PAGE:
Ingrown Toenail Care for Runners | Nagy Footcare

Ingrown Toenail Care for Runners

| July 27th, 2017

Posted In: Ingrown Toenails, Running

Anyone can have an ingrown toenail, but runners are more susceptible to them than others. This is primarily caused by the environment their feet are in and the amount of pressure their feet endure during training and competition. When the right ingrown toenail care is used, runners can reduce their risk of getting an ingrown toenail and help maintain optimum foot health.

Choose the Right Shoes

Your shoes should be on of your main concerns. They should fit properly, allowing your toes to move freely while at the same time supporting the arches and curves of your feet. Running shoes should fit comfortably without binding or restricting your movements.

The amount of pressure your feet endure with every step stresses the foot. The constant movement of the tissues can increase the risk of ingrown toenails, especially if your shoes allow your toes to constantly be forced into the toe of your shoe.

Keep Your Feet as Dry as Possible

Your shoes create a dark, moist environment that is ideal for the growth of bacteria. The more bacteria, the higher your risk of infection. Moisture also softens the nail bed causing it to curl unnaturally. The more the nail curves, the more likely it is to eventually begin to cut into the flesh surrounding the nail bed. Allow your feet to be free of shoes and socks for several hours during the day. This will help to maintain the nail bed and keep your feet free of infection.

Trim Your Toenails Correctly

An important part of ingrown toenail care for runners is keeping your toes neatly trimmed. Trimming them too short allows the edges of the nail to dig into the flesh repeatedly as you take each step. Your nails shouldn’t be allowed to grow excessively long either. Trim and file your toenails regularly to maintain an appropriate length.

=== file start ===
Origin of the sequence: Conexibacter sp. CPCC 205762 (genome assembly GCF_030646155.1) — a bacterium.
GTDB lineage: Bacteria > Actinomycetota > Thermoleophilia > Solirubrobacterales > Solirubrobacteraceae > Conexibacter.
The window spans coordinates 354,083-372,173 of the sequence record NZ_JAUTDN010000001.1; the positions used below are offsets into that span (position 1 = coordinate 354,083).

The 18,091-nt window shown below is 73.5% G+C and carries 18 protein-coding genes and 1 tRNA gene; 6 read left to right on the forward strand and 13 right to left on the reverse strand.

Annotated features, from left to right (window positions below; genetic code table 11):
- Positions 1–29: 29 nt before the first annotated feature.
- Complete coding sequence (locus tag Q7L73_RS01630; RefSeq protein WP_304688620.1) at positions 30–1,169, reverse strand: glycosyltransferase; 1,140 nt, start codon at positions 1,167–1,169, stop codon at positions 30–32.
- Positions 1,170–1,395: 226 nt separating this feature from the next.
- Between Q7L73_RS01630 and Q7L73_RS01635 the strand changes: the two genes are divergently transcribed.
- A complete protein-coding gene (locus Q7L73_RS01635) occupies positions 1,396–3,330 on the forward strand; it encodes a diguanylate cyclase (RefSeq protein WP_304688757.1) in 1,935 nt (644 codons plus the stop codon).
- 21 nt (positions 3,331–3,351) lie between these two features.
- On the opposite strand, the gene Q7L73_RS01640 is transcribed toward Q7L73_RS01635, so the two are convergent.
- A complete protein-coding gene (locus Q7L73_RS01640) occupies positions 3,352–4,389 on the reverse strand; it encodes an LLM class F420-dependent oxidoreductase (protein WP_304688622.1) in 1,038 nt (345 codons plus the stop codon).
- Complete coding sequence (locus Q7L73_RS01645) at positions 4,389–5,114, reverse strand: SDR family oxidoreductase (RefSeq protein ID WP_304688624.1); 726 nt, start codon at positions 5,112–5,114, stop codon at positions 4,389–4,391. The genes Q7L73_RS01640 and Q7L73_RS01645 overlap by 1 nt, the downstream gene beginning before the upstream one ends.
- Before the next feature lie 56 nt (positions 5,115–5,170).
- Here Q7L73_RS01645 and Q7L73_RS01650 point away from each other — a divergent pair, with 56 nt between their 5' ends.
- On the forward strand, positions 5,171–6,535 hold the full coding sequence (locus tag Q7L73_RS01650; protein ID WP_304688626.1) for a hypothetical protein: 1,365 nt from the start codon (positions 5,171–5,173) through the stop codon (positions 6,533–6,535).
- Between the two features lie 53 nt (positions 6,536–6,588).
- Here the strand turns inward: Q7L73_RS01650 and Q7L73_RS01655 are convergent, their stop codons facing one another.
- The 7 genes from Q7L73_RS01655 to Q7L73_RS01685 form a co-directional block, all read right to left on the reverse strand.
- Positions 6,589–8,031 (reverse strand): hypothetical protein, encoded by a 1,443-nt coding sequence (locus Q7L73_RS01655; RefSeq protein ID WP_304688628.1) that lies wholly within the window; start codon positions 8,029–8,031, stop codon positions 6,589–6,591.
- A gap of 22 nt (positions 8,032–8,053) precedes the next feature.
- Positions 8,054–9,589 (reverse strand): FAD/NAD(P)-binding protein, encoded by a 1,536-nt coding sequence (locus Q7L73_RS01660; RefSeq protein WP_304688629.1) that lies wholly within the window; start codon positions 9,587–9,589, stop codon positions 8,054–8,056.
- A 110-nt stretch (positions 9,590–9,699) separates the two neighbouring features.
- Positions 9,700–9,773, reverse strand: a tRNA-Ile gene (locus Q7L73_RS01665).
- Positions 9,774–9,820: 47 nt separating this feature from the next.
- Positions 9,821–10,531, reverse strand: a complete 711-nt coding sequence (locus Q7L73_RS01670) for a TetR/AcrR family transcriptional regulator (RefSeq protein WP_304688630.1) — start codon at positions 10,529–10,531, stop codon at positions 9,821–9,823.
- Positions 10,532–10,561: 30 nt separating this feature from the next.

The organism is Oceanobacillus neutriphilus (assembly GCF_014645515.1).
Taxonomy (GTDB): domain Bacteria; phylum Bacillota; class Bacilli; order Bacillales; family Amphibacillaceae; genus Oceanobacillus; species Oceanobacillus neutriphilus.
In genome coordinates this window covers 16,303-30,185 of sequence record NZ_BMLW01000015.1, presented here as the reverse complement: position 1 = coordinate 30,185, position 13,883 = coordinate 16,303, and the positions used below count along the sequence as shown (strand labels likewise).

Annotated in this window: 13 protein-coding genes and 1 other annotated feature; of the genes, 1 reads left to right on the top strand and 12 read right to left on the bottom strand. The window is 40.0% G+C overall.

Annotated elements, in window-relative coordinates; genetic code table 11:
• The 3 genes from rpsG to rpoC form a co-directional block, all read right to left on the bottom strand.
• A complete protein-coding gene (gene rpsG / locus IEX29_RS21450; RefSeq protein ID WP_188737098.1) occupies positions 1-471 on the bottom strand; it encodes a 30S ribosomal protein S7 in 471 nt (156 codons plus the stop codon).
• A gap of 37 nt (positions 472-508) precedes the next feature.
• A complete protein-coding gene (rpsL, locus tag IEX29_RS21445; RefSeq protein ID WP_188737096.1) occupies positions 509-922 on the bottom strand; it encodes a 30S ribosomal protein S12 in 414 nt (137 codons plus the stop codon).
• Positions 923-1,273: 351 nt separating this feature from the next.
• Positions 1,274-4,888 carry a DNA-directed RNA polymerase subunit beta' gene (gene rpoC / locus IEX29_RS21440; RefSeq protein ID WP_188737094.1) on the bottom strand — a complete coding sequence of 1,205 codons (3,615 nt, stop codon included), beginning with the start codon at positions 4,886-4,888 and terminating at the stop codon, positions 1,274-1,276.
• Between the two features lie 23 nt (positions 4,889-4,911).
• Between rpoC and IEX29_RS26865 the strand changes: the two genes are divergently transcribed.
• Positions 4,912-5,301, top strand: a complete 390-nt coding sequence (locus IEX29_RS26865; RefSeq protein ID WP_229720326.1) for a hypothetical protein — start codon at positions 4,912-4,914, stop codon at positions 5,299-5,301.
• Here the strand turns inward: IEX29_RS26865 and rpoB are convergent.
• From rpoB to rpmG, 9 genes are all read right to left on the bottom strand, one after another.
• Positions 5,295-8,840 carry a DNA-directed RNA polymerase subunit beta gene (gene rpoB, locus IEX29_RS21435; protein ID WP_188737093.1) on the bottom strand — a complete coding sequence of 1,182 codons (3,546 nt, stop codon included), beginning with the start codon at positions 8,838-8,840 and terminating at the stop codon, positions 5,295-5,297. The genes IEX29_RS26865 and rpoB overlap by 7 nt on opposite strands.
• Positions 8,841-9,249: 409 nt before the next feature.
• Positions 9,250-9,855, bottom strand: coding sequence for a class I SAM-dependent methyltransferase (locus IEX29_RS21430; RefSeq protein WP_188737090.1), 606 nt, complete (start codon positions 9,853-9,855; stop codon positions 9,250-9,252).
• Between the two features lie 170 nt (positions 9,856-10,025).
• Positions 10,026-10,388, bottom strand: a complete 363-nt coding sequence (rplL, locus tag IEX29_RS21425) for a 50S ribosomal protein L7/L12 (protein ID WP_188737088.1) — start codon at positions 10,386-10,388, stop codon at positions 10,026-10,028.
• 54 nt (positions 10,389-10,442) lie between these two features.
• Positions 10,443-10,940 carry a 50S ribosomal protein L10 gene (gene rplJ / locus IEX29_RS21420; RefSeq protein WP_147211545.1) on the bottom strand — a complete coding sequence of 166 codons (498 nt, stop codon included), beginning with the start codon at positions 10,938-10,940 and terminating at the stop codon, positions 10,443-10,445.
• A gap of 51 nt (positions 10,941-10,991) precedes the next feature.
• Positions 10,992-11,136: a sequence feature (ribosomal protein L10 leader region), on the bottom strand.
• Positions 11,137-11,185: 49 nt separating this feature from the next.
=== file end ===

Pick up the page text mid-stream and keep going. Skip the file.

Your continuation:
Proper Care for Damaged Toes

Toenails that have been damaged in the past can grow abnormally causing them to curl and cut into the flesh. Ridges may also form and cause the nail to become rough and difficult to trim. Nails that have experienced some type of trauma may grow slower than normal toenails.

Keep your feet as clean as possible and monitor how quickly your toenails grow. If you have trouble trimming your toes due to damage to the nails, visit Nagy Footcare and allow a New Hampshire podiatrist to trim your toenails properly.

Systemic Infections

If you suffer from a system infection from another health condition or injury, it can make your toes more susceptible to an infection. If a toenail begins to grow abnormally, the amount of bacteria present on the outside of the foot can combine with the infection inside the body to create a perfect storm of inflammation and pain. The more swollen your toe becomes, the more likely it is that the toenail will begin to cut into the flesh surrounding the nail bed.

Manage Chronic Illnesses

Chronic illnesses like obesity and diabetes can affect the health of your feet, especially when it comes to infections and ingrown toenails. A runner who has diabetes needs to go the extra mile when caring for their feet, simply because of the way their body functions.

A person who is slightly overweight or diabetic will be more prone to foot problems than a runner who is lean and has good circulation to their feet. Losing the weight and managing your diabetes will lower your risk of ingrown toenails and other foot conditions.

At Nagy Footcare, our goal is to help you protect your feet from conditions like ingrown toenails, infection, and stress. Runners experience certain conditions that, for others may not hamper their daily routine. The amount of stress a runner puts on their feet is compounded by the distance they travel.

By using the tips for ingrown toenail care mentioned above, you can protect your feet from a variety of conditions. If you want to learn more about how to protect your feet during exercise, call and make an appointment with Dr. Nagy today!

At Nagy Footcare, our best day is when you wake up with no foot pain.

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